The Will of God Is Explained for Us in the Law of God. We teach that the will of God is explained for us in the law of God, what he wills or does not will us to do, what is good and just, or what is evil and unjust. Therefore, we confess that the law is good and holy.
The Law of Nature. And this law was at one time written in the hearts of men by the finger of God (Rom. 2:15), and is called the law of nature (the law of Moses is in two tables), and at another it was inscribed by his finger on the two Tables of Moses, and eloquently expounded in the books of Moses (Ex. 20:1 ff.; Deut. 5:6 ff.). For the sake of clarity we distinguish the moral law which is contained in the Decalogue or two Tables and expounded in the books of Moses, the ceremonial law which determines the ceremonies and worship of God, and the judicial law which is concerned with political and domestic matters.
The Law Is Complete and Perfect. We beleiver that the whole will of God and all necessary precepts for every sphere of life are taught in this law. For otherwise the Lord would not have forbidden us to add or to take away anything from this law; neither would he have commanded us to walk in a straight path before this law, and not to turn aside from it by turning to the right or to the left (Deut. 4:2; 12:32).
Why the Law Was Given. We teach that this law was not given to men that they might be justified by keeping it, but that rather from what it teaches we may know (our) weakness, sin and condemnation, and, despairing of our strength, might be converted to Christ in faith. For the apostle openly delcares: "The law brings wrath," and, "Through the law comes knowledge of sin" (Rom. 4:15; 3:20), and, "If a law had been given which could justify or make alive, then righteousness would indeed be by the law. But the Scripture (that is, the law) has concluded all under sin, that the promise which was of the faith of Jesus might be given to those who believe . . . Therefore, the law was our schoolmaster unto Christ, that we might be justified by faith" (Gal. 3:21 ff.).
The Flesh Does Not Fulfill the Law. For no flesh could or can satisfy the law of God and fulfill it, because of the weakness in our flesh which adheres and remains in us until our last breath. For the apostle says again: "God has done what the law, weakened by the flesh, could not do: sending his own Son in the likeness of sinful flesh and for sin" (Rom. 8:3). Therefore, Christ is the perfecting of the law and our fulfilment of it (Rom. 10:4), who, in order to take away the curse of the law, was made a curse for us (Gal. 3:13). Thus he imparts to us through faith his fulfillment of the law, and his righteousness and obedience are imputed to us.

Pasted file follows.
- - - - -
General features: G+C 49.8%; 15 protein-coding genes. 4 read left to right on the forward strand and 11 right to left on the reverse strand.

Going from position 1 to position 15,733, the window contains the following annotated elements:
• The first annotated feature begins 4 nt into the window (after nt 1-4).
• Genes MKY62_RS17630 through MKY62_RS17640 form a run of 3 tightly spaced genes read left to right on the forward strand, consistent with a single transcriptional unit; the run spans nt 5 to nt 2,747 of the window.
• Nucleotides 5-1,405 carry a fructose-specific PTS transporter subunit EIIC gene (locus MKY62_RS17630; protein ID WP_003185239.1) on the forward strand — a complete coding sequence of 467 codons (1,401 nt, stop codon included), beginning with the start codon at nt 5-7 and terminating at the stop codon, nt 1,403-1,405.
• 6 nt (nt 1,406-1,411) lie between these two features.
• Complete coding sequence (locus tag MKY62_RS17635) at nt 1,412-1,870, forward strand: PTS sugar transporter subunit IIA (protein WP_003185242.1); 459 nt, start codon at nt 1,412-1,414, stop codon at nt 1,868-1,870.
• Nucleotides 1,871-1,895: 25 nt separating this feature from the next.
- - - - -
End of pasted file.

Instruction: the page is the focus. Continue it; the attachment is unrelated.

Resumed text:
How Far the Law Is Abrogated. The law of God is therefore abrogated to the extent that it no longer condemns us, nor works wrath in us. For we are under grace and not under the law. Moreover, Christ has fulfilled all the figures of the law. Hence, with the coming of the body, the shadows ceased, so that in Christ we now have the truth and all fulness. But yet we do not on that account contemptuously reject the law. For we remember the words of the Lord when he said: "I have not come to abolish the law and the prophets but to fulfill them" (Matt. 5:17). We know that in the law is delivered to us the patterns of virtues and vices. We know that the written law when explained by the Gospel is useful to the Church, and that therefoe its reading is not to be banished from the Church. For although Moses' face was covered with a veil, yet the apostle says that the veil has been taken away and abolished by Christ. The Sects. We condemn everything that heretics old and new have taught against the law.
Page edited: 12/11/2008